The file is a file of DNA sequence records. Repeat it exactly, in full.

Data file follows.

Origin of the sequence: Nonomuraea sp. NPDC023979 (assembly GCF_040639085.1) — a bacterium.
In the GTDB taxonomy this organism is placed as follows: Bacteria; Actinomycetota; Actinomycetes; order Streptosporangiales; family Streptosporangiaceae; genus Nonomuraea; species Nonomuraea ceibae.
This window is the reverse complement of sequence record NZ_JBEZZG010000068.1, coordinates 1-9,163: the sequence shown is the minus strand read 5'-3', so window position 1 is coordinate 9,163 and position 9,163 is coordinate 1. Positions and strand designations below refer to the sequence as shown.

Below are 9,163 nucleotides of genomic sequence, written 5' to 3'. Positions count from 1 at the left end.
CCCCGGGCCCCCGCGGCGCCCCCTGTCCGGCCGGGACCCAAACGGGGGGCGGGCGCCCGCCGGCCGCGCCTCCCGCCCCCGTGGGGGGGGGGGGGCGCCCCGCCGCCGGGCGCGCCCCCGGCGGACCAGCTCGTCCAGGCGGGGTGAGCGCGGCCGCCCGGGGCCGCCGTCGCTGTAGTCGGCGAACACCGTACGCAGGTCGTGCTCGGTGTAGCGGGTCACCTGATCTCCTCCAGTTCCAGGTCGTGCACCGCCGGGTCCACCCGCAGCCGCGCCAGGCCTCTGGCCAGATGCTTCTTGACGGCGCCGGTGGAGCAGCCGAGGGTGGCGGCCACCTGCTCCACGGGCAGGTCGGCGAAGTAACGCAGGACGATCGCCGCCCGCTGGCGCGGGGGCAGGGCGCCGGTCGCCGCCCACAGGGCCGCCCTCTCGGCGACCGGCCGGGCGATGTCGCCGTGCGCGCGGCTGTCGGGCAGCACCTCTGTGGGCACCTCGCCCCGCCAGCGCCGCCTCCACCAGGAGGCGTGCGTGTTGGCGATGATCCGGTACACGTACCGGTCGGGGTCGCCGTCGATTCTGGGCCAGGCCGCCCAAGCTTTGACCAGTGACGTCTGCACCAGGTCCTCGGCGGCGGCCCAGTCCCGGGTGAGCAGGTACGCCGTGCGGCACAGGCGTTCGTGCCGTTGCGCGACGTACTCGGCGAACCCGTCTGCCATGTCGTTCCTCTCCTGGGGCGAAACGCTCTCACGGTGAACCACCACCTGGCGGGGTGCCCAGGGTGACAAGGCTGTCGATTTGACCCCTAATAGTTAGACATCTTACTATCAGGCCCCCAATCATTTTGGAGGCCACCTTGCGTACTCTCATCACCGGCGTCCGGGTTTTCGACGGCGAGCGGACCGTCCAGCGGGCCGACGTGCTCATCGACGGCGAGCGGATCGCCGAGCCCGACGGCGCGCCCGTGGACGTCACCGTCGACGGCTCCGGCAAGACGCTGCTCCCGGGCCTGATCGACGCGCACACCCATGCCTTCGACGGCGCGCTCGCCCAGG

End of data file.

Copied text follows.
Origin of the sequence: Nonomuraea sp. NPDC023979 (assembly GCF_040639085.1) — a bacterium.
In the GTDB taxonomy this organism is placed as follows: Bacteria; Actinomycetota; Actinomycetes; order Streptosporangiales; family Streptosporangiaceae; genus Nonomuraea; species Nonomuraea ceibae.
This window is the reverse complement of sequence record NZ_JBEZZG010000068.1, coordinates 1-9,163: the sequence shown is the minus strand read 5'-3', so window position 1 is coordinate 9,163 and position 9,163 is coordinate 1. Positions and strand designations below refer to the sequence as shown.

Below are 9,163 nucleotides of genomic sequence, written 5' to 3'. Positions count from 1 at the left end.
CCCCGGGCCCCCGCGGCGCCCCCTGTCCGGCCGGGACCCAAACGGGGGGCGGGCGCCCGCCGGCCGCGCCTCCCGCCCCCGTGGGGGGGGGGGGGCGCCCCGCCGCCGGGCGCGCCCCCGGCGGACCAGCTCGTCCAGGCGGGGTGAGCGCGGCCGCCCGGGGCCGCCGTCGCTGTAGTCGGCGAACACCGTACGCAGGTCGTGCTCGGTGTAGCGGGTCACCTGATCTCCTCCAGTTCCAGGTCGTGCACCGCCGGGTCCACCCGCAGCCGCGCCAGGCCTCTGGCCAGATGCTTCTTGACGGCGCCGGTGGAGCAGCCGAGGGTGGCGGCCACCTGCTCCACGGGCAGGTCGGCGAAGTAACGCAGGACGATCGCCGCCCGCTGGCGCGGGGGCAGGGCGCCGGTCGCCGCCCACAGGGCCGCCCTCTCGGCGACCGGCCGGGCGATGTCGCCGTGCGCGCGGCTGTCGGGCAGCACCTCTGTGGGCACCTCGCCCCGCCAGCGCCGCCTCCACCAGGAGGCGTGCGTGTTGGCGATGATCCGGTACACGTACCGGTCGGGGTCGCCGTCGATTCTGGGCCAGGCCGCCCAAGCTTTGACCAGTGACGTCTGCACCAGGTCCTCGGCGGCGGCCCAGTCCCGGGTGAGCAGGTACGCCGTGCGGCACAGGCGTTCGTGCCGTTGCGCGACGTACTCGGCGAACCCGTCTGCCATGTCGTTCCTCTCCTGGGGCGAAACGCTCTCACGGTGAACCACCACCTGGCGGGGTGCCCAGGGTGACAAGGCTGTCGATTTGACCCCTAATAGTTAGACATCTTACTATCAGGCCCCCAATCATTTTGGAGGCCACCTTGCGTACTCTCATCACCGGCGTCCGGGTTTTCGACGGCGAGCGGACCGTCCAGCGGGCCGACGTGCTCATCGACGGCGAGCGGATCGCCGAGCCCGACGGCGCGCCCGTGGACGTCACCGTCGACGGCTCCGGCAAGACGCTGCTCCCGGGCCTGATCGACGCGCACACCCATGCCTTCGACGGCGCGCTCGCCCAGG